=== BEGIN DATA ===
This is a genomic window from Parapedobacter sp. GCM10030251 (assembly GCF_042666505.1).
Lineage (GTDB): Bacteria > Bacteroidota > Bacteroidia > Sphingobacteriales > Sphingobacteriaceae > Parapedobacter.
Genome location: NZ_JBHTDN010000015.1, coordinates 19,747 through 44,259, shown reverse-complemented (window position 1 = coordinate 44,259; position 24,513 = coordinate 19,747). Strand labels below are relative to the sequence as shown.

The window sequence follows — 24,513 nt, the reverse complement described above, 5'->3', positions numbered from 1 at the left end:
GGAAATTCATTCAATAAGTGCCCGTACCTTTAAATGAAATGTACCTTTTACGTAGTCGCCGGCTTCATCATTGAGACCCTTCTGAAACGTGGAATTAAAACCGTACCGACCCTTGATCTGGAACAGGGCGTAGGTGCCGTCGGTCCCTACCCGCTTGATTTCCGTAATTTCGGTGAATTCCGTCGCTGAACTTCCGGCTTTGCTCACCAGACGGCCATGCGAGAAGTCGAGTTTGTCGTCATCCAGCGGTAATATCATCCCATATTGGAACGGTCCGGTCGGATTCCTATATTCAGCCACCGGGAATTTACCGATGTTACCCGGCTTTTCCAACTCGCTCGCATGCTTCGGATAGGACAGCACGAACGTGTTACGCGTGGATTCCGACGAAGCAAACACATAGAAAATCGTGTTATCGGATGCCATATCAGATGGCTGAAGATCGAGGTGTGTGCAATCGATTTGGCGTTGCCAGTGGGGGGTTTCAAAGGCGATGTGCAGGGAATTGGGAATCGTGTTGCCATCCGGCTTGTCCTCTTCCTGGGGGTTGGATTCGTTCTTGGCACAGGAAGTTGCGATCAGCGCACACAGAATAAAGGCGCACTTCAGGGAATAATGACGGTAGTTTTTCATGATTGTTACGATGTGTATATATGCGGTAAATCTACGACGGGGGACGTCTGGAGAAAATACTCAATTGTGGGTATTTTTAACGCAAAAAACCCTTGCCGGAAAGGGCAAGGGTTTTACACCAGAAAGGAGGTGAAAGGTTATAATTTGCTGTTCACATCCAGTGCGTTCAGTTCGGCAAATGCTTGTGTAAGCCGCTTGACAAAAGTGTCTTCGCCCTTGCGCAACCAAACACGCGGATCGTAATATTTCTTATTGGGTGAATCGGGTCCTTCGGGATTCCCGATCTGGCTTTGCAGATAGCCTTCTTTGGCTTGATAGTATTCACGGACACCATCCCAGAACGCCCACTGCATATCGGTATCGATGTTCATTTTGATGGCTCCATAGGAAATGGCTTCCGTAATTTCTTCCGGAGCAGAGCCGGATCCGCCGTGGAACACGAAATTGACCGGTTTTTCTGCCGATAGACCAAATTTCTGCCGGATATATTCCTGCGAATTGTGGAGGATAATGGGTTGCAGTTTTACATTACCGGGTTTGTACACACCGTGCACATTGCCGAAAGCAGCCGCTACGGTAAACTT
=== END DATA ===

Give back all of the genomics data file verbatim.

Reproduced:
This is a genomic window from Parapedobacter sp. GCM10030251 (assembly GCF_042666505.1).
Lineage (GTDB): Bacteria > Bacteroidota > Bacteroidia > Sphingobacteriales > Sphingobacteriaceae > Parapedobacter.
Genome location: NZ_JBHTDN010000015.1, coordinates 19,747 through 44,259, shown reverse-complemented (window position 1 = coordinate 44,259; position 24,513 = coordinate 19,747). Strand labels below are relative to the sequence as shown.

The window sequence follows — 24,513 nt, the reverse complement described above, 5'->3', positions numbered from 1 at the left end:
GGAAATTCATTCAATAAGTGCCCGTACCTTTAAATGAAATGTACCTTTTACGTAGTCGCCGGCTTCATCATTGAGACCCTTCTGAAACGTGGAATTAAAACCGTACCGACCCTTGATCTGGAACAGGGCGTAGGTGCCGTCGGTCCCTACCCGCTTGATTTCCGTAATTTCGGTGAATTCCGTCGCTGAACTTCCGGCTTTGCTCACCAGACGGCCATGCGAGAAGTCGAGTTTGTCGTCATCCAGCGGTAATATCATCCCATATTGGAACGGTCCGGTCGGATTCCTATATTCAGCCACCGGGAATTTACCGATGTTACCCGGCTTTTCCAACTCGCTCGCATGCTTCGGATAGGACAGCACGAACGTGTTACGCGTGGATTCCGACGAAGCAAACACATAGAAAATCGTGTTATCGGATGCCATATCAGATGGCTGAAGATCGAGGTGTGTGCAATCGATTTGGCGTTGCCAGTGGGGGGTTTCAAAGGCGATGTGCAGGGAATTGGGAATCGTGTTGCCATCCGGCTTGTCCTCTTCCTGGGGGTTGGATTCGTTCTTGGCACAGGAAGTTGCGATCAGCGCACACAGAATAAAGGCGCACTTCAGGGAATAATGACGGTAGTTTTTCATGATTGTTACGATGTGTATATATGCGGTAAATCTACGACGGGGGACGTCTGGAGAAAATACTCAATTGTGGGTATTTTTAACGCAAAAAACCCTTGCCGGAAAGGGCAAGGGTTTTACACCAGAAAGGAGGTGAAAGGTTATAATTTGCTGTTCACATCCAGTGCGTTCAGTTCGGCAAATGCTTGTGTAAGCCGCTTGACAAAAGTGTCTTCGCCCTTGCGCAACCAAACACGCGGATCGTAATATTTCTTATTGGGTGAATCGGGTCCTTCGGGATTCCCGATCTGGCTTTGCAGATAGCCTTCTTTGGCTTGATAGTATTCACGGACACCATCCCAGAACGCCCACTGCATATCGGTATCGATGTTCATTTTGATGGCTCCATAGGAAATGGCTTCCGTAATTTCTTCCGGAGCAGAGCCGGATCCGCCGTGGAACACGAAATTGACCGGTTTTTCTGCCGATAGACCAAATTTCTGCCGGATATATTCCTGCGAATTGTGGAGGATAATGGGTTGCAGTTTTACATTACCGGGTTTGTACACACCGTGCACATTGCCGAAAGCAGCCGCTACGGTAAACTT